WASHINGTON, D.C. -- Hundreds of Catholic University students waited in line for hours to get free tickets to see Pope Francis address Congress.
"I never thought I'd have this opportunity,” said Ashley Simms, a freshman at Catholic University. “I grew up in a Catholic household. We even have a picture of Pope Francis on our refrigerator.”
"I'm not even Catholic but I waited in line for a ticket because this is a once in a lifetime experience," explained Catholic University student Jarya Gessesse after getting her ticket.
A number of students said the heightened security and thousands of tourists made for a few obstacles around town and on campus.
“We have to be home at a certain time if we live in the area and they closed down some of the areas for us to get to class, so we have to maneuver around just for us to get to class -- so it's a hectic week for all of us," said Maim Esenessiene, Catholic University Senior.
All students who spoke with CBS 6 said the extra security is worth it.
"Although lot of people have this perception of Christianity that it's kind of closed off, but for the Pope to come and be open to prayer for everyone I think that's what it's about," said Gloria Okeke.
Obama will roll out an official welcoming ceremony for Francis on the South Lawn of the White House on Wednesday. The pope will then parade through downtown Washington in his Popemobile, with thousands of people expected to line the sidewalks. He’ll hold a canonization later in the day at the Basilica of the National Shrine of the Immaculate Conception.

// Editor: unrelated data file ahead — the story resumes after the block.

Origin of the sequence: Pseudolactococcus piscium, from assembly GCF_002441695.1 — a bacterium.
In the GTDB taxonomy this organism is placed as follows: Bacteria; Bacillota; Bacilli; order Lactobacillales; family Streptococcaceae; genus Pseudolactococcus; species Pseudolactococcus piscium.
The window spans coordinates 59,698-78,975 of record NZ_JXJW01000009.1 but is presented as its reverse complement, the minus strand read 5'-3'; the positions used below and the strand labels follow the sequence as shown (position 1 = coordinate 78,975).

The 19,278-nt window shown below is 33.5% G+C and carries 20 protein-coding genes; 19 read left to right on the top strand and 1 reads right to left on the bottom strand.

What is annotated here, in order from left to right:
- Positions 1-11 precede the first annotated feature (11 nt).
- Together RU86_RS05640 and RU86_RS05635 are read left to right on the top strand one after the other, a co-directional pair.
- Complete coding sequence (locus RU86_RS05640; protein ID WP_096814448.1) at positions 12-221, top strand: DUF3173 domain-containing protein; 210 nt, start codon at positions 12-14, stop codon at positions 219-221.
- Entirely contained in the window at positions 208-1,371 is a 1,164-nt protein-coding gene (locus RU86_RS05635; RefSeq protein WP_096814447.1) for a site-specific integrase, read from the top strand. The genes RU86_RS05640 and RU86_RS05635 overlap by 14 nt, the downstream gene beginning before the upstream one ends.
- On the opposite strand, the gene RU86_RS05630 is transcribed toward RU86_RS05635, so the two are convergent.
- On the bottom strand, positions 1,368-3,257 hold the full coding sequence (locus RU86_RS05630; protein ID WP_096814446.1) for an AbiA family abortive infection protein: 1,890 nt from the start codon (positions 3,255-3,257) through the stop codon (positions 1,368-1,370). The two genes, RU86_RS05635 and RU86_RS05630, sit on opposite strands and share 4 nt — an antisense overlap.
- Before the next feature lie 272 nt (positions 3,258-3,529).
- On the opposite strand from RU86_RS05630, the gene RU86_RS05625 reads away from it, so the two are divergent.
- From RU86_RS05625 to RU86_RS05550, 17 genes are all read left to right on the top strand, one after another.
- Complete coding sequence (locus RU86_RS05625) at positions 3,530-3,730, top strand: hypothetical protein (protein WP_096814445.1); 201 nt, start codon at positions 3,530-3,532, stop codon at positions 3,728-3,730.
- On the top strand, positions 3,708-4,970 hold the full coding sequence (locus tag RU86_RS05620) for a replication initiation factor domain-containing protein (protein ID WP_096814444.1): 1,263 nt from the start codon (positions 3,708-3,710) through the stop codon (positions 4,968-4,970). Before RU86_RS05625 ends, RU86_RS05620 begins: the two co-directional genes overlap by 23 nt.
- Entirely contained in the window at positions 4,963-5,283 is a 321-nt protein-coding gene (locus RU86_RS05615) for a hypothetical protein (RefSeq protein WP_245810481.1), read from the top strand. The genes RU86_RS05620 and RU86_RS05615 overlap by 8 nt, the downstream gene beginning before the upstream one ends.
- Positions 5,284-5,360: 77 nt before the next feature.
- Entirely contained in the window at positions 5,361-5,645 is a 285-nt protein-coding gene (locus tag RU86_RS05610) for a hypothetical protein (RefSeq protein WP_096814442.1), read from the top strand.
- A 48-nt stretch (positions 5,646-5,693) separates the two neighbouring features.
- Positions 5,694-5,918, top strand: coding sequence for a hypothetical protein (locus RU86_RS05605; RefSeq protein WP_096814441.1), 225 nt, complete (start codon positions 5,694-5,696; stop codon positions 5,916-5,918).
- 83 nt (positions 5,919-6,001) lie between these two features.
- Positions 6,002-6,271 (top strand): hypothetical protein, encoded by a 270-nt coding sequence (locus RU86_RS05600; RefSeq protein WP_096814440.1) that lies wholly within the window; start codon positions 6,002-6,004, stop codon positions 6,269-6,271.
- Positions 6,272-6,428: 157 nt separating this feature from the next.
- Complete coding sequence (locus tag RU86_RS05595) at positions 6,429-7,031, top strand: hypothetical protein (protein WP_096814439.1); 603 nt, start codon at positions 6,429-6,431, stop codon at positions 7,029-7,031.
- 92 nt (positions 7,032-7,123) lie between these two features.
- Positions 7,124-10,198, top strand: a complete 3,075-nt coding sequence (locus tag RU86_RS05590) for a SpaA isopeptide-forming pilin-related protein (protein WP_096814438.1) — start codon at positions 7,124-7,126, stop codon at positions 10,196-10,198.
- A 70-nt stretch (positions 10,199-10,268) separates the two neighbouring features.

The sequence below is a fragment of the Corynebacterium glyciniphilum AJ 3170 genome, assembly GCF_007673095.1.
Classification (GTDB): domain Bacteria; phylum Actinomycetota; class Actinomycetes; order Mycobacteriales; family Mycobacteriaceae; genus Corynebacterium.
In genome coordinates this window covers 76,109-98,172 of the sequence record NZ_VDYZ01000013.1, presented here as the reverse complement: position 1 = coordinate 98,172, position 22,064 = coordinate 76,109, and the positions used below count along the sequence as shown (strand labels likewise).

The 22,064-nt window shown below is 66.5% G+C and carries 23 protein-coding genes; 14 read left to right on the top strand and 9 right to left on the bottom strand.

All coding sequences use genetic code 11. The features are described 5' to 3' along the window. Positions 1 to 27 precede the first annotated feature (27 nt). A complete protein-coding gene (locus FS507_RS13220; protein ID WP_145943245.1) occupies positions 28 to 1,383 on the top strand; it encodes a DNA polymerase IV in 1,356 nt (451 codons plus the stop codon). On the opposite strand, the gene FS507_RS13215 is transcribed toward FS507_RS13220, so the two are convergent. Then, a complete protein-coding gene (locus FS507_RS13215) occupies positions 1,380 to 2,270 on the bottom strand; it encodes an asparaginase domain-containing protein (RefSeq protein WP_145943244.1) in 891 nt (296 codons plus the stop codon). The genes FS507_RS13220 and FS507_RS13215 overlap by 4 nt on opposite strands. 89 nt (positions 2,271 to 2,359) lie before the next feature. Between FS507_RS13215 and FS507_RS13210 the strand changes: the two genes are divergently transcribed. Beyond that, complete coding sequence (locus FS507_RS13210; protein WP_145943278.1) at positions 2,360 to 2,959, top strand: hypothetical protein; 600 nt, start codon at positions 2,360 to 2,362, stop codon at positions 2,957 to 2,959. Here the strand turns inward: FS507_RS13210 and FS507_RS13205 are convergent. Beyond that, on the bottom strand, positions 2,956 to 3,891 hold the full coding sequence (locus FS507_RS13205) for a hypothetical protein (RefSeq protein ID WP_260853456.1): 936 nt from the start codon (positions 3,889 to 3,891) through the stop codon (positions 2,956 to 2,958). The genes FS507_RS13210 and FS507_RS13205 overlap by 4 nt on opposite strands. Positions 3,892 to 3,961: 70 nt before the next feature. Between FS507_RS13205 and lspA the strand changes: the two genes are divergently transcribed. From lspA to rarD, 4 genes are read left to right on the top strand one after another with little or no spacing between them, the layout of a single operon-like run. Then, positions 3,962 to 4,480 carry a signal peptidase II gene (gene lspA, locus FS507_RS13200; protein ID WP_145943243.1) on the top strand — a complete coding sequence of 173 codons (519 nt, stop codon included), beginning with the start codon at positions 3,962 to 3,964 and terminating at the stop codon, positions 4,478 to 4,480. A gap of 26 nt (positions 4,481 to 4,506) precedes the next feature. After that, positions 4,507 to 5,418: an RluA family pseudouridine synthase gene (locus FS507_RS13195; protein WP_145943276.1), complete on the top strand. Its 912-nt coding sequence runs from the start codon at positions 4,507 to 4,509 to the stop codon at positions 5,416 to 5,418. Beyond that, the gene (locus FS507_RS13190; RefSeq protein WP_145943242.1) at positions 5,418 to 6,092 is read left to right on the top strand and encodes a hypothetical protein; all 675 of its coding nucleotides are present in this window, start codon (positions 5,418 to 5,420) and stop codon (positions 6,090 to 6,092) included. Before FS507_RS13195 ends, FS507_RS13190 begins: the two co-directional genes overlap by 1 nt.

Thursday could be the most politically significant day of his trip, with the first-ever joint address to Congress by a pontiff. He’ll then head to New York, where he will host a religious service at the Ground Zero site of the September 11 attacks in 2001 and address the United Nations. His trip ends Sunday in Philadelphia.
The highly anticipated visit is triggering one of the largest security mobilizations in U.S. history, jointly run by the U.S. Secret Service and the F.B.I. and involving federal, state and city law enforcement. Officials have said, however, that they have not detected any specific terrorist threat to the pope while he is in the United States.
While he is certain of a warm welcome, Francis’ trip will include uncomfortable moments — as is typical of a pontiff who has disrupted the status quo and questioned the morality of modern society.
He is certain to emphasize one of the central themes of his papacy — that the unfettered capitalism practiced in the United States and the West is fostering income inequality and creating an economic culture where the poor are simply discarded.
In a highly symbolic moment, Francis will pass on lunch with lawmakers after addressing Congress and will dine instead with homeless people in Washington.
While he is expected to praise U.S. founding ideals of democracy and freedom, Francis could also wade onto dangerous political ground.
His call for migrants to be respected could draw him into the heated debate on illegal immigration that is roiling the 2016 presidential campaign. Warnings by Francis of the need to tackle climate change have angered some Republicans. The Catholic Church’s opposition to same-sex marriage and abortion meanwhile puts him at odds with many Democrats and the Obama administration.
Papal experts say that rather than openly rebuking the U.S. way of life, Francis will seek to persuade America that its great wealth confers special responsibility.
Francis, 78, has never visited the United States before. He will encounter a nation where Catholic church attendance is on the decline, fallout over abuse scandals continues and longtime religious institutions erode amid an increasingly secular way of life.
Continue to follow CBS 6 for continued coverage of the six-day papal visit.
Reports from CNN wire contributed to this article.